Maine Army National Guard
Here we go again — politics as usual. The Army has proposed to send the 133rd Engineer Battalion to Pennsylvania with 550 troops in exchange for an infantry battalion of 300 troops. This is a net loss of 250 troops and their payroll. As a former member of this battalion and the State Recruiting and Retention Team, I know how expensive this would be, not only in loss of personnel but millions of dollars in payroll and jobs.
In the early 1990s, Maine had 3,250 enlisted personnel, including officers, with an annual payroll of $40 million. The current strength is around 2,200 total — a loss of a thousand personnel. It doesn’t take a rocket scientist to realize one-third of the payroll is gone.
I hope Gov. Paul LePage has the fortitude to refuse to let this happen. He has the last word. The final analysis will be that the Rest and Recuperation team will have a hard job filling an infantry battalion with a further loss of payroll.
Edward L. Davis
I can’t think of a better person to run for a seat in the Senate than Rep. Andrea Boland, D-Sanford. She is a member of the Maine Clean Elections, which means she doesn’t receive money from corporations. Her voting would not be influenced by “Big Business.”
I would like to publicly thank her for being so courageous in helping protect the citizens of Maine against cell phone radiation. She was the first legislator in the U.S. to sound the alarm on the dangers of cell phones in 2009, when she was a state representative. She was on the ball with studies showing a link with brain cancer and mobile phones way before the World Health Organization made the carcinogen announcement in 2011.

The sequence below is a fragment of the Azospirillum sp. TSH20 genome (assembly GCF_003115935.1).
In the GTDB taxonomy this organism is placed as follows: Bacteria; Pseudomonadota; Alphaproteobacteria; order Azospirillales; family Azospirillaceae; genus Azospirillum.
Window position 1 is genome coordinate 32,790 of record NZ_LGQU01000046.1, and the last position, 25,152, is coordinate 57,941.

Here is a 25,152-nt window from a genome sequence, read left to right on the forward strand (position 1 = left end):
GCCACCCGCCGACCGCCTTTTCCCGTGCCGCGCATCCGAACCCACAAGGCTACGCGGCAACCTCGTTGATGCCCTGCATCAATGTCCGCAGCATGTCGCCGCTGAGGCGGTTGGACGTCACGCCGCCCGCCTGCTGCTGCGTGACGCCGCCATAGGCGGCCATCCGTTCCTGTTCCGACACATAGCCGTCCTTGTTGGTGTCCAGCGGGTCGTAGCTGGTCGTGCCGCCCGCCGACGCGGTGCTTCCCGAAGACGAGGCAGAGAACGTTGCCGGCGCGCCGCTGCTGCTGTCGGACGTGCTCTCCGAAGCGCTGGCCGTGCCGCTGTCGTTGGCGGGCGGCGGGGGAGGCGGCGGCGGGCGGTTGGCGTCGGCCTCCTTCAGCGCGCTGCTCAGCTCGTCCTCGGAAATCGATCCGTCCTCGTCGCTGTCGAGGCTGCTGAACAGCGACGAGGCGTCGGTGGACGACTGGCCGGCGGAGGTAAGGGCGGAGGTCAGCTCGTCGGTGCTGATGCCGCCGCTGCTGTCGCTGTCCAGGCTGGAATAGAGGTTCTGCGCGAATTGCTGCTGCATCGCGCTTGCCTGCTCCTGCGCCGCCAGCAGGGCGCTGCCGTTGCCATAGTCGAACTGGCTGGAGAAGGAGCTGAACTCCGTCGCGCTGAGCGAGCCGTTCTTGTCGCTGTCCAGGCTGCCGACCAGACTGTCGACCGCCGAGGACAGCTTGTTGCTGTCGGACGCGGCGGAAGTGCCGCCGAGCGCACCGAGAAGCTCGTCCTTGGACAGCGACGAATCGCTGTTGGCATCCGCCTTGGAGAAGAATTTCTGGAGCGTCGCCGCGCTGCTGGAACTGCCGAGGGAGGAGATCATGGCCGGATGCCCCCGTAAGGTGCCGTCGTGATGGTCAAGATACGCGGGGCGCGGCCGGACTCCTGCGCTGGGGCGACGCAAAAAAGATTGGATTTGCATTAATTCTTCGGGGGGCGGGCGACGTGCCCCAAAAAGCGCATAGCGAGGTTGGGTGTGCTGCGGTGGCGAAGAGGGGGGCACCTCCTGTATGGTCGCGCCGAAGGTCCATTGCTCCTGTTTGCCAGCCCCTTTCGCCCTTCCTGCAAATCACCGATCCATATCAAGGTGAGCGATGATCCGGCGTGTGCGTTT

I have a personal story to tell because my husband was diagnosed with a brain tumor, and his physician questioned his cell phone use as a possible cause. I have seen the harm brain cancer can do and wouldn’t want others to suffer a horrible illness, especially one that could be prevented. Through this, Boland has shown she is a leader and cares for Maine people.
Use of ‘apartheid’
I wish to respond to Gwynne Dyer’s May 5 OpEd about Secretary of State John Kerry’s use of the term “apartheid” in reference to Israel.
As President Barack Obama stated in 2008, “There’s no doubt that Israel and the Palestinians have tough issues … but injecting a term like apartheid … [is] emotionally loaded, historically inaccurate, and it’s not what I believe.”
The Israeli government supports a two-state solution. In fact, it is successive Palestinian leaders who have rejected numerous offers of statehood. President Bill Clinton blamed Palestinian leader Yasser Arafat for the breakdown in the talks.
In 2008, Ehud Olmert offered sweeping concessions to Mahmoud Abbas, who did not even respond to his offer.
This past March, Abbas did not respond to Obama’s plan for a two-state solution.
Dyer also stated, “Palestinian inhabitants are effectively controlled by the Israeli government.” This is also not true. About 98 percent of Palestinian Arabs living in the West Bank live under the sovereignty of the Palestinian Authority. All of Gaza is controlled by Hamas.
It’s clear Dyer is biased and picks his “facts” to make Israel look bad. Palestinians are truly suffering in Syria, where they are starving in the Yarmouk refugee camp. In Lebanon, basic human rights are denied to Palestinians, where the army restricts the Palestinians in refugee camps with curfews and military checkpoints. Meanwhile, walls are being constructed to isolate the Palestinians.
If Dyer is sincerely concerned about human rights, he should look closely at the countries surrounding Israel. He will not find free elections, freedom of speech or religion.